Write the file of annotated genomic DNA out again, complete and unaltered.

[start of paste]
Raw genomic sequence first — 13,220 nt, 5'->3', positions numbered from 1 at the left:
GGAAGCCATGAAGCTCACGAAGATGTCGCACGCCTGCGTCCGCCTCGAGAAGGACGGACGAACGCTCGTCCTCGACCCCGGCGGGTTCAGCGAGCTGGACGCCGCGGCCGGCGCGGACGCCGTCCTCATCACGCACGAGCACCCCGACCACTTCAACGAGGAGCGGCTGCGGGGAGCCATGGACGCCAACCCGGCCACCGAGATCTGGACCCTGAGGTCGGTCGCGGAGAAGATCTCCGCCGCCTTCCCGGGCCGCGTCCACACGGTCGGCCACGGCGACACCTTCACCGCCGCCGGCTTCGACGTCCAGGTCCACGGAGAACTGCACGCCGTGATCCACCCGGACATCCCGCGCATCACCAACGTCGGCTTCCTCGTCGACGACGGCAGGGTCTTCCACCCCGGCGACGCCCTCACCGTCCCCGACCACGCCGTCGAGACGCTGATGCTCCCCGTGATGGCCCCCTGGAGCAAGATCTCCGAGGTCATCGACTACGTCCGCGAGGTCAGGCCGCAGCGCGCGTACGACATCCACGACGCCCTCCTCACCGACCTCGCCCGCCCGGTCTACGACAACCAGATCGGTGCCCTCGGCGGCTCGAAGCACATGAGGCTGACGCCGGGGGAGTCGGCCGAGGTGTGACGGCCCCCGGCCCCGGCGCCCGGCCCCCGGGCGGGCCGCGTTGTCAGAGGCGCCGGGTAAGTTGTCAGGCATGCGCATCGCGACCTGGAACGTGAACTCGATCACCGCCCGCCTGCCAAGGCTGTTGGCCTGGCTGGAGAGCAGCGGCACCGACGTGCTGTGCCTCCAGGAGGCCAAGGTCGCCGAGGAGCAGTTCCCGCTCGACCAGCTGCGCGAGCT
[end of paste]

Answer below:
Raw genomic sequence first — 13,220 nt, 5'->3', positions numbered from 1 at the left:
GGAAGCCATGAAGCTCACGAAGATGTCGCACGCCTGCGTCCGCCTCGAGAAGGACGGACGAACGCTCGTCCTCGACCCCGGCGGGTTCAGCGAGCTGGACGCCGCGGCCGGCGCGGACGCCGTCCTCATCACGCACGAGCACCCCGACCACTTCAACGAGGAGCGGCTGCGGGGAGCCATGGACGCCAACCCGGCCACCGAGATCTGGACCCTGAGGTCGGTCGCGGAGAAGATCTCCGCCGCCTTCCCGGGCCGCGTCCACACGGTCGGCCACGGCGACACCTTCACCGCCGCCGGCTTCGACGTCCAGGTCCACGGAGAACTGCACGCCGTGATCCACCCGGACATCCCGCGCATCACCAACGTCGGCTTCCTCGTCGACGACGGCAGGGTCTTCCACCCCGGCGACGCCCTCACCGTCCCCGACCACGCCGTCGAGACGCTGATGCTCCCCGTGATGGCCCCCTGGAGCAAGATCTCCGAGGTCATCGACTACGTCCGCGAGGTCAGGCCGCAGCGCGCGTACGACATCCACGACGCCCTCCTCACCGACCTCGCCCGCCCGGTCTACGACAACCAGATCGGTGCCCTCGGCGGCTCGAAGCACATGAGGCTGACGCCGGGGGAGTCGGCCGAGGTGTGACGGCCCCCGGCCCCGGCGCCCGGCCCCCGGGCGGGCCGCGTTGTCAGAGGCGCCGGGTAAGTTGTCAGGCATGCGCATCGCGACCTGGAACGTGAACTCGATCACCGCCCGCCTGCCAAGGCTGTTGGCCTGGCTGGAGAGCAGCGGCACCGACGTGCTGTGCCTCCAGGAGGCCAAGGTCGCCGAGGAGCAGTTCCCGCTCGACCAGCTGCGCGAGCT